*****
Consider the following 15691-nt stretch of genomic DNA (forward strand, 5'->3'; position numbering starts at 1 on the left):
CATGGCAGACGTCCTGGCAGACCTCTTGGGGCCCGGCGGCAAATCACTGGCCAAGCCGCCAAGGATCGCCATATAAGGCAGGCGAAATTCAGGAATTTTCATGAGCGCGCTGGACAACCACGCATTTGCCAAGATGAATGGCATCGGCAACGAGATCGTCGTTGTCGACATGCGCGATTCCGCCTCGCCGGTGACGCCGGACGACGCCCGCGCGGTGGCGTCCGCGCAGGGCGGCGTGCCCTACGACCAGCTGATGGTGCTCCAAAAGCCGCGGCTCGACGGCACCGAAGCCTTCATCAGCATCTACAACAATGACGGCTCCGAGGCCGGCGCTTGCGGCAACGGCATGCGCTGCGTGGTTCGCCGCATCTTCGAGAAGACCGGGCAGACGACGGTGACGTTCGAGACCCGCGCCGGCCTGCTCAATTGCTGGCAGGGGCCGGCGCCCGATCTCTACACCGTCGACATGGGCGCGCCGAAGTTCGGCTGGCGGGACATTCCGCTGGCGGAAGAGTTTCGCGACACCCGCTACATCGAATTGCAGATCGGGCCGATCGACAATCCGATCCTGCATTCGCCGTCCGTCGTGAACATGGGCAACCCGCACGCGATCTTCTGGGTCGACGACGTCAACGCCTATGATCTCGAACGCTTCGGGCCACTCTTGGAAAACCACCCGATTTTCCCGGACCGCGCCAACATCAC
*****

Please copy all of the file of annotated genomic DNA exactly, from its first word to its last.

Consider the following 15691-nt stretch of genomic DNA (forward strand, 5'->3'; position numbering starts at 1 on the left):
CATGGCAGACGTCCTGGCAGACCTCTTGGGGCCCGGCGGCAAATCACTGGCCAAGCCGCCAAGGATCGCCATATAAGGCAGGCGAAATTCAGGAATTTTCATGAGCGCGCTGGACAACCACGCATTTGCCAAGATGAATGGCATCGGCAACGAGATCGTCGTTGTCGACATGCGCGATTCCGCCTCGCCGGTGACGCCGGACGACGCCCGCGCGGTGGCGTCCGCGCAGGGCGGCGTGCCCTACGACCAGCTGATGGTGCTCCAAAAGCCGCGGCTCGACGGCACCGAAGCCTTCATCAGCATCTACAACAATGACGGCTCCGAGGCCGGCGCTTGCGGCAACGGCATGCGCTGCGTGGTTCGCCGCATCTTCGAGAAGACCGGGCAGACGACGGTGACGTTCGAGACCCGCGCCGGCCTGCTCAATTGCTGGCAGGGGCCGGCGCCCGATCTCTACACCGTCGACATGGGCGCGCCGAAGTTCGGCTGGCGGGACATTCCGCTGGCGGAAGAGTTTCGCGACACCCGCTACATCGAATTGCAGATCGGGCCGATCGACAATCCGATCCTGCATTCGCCGTCCGTCGTGAACATGGGCAACCCGCACGCGATCTTCTGGGTCGACGACGTCAACGCCTATGATCTCGAACGCTTCGGGCCACTCTTGGAAAACCACCCGATTTTCCCGGACCGCGCCAACATCAC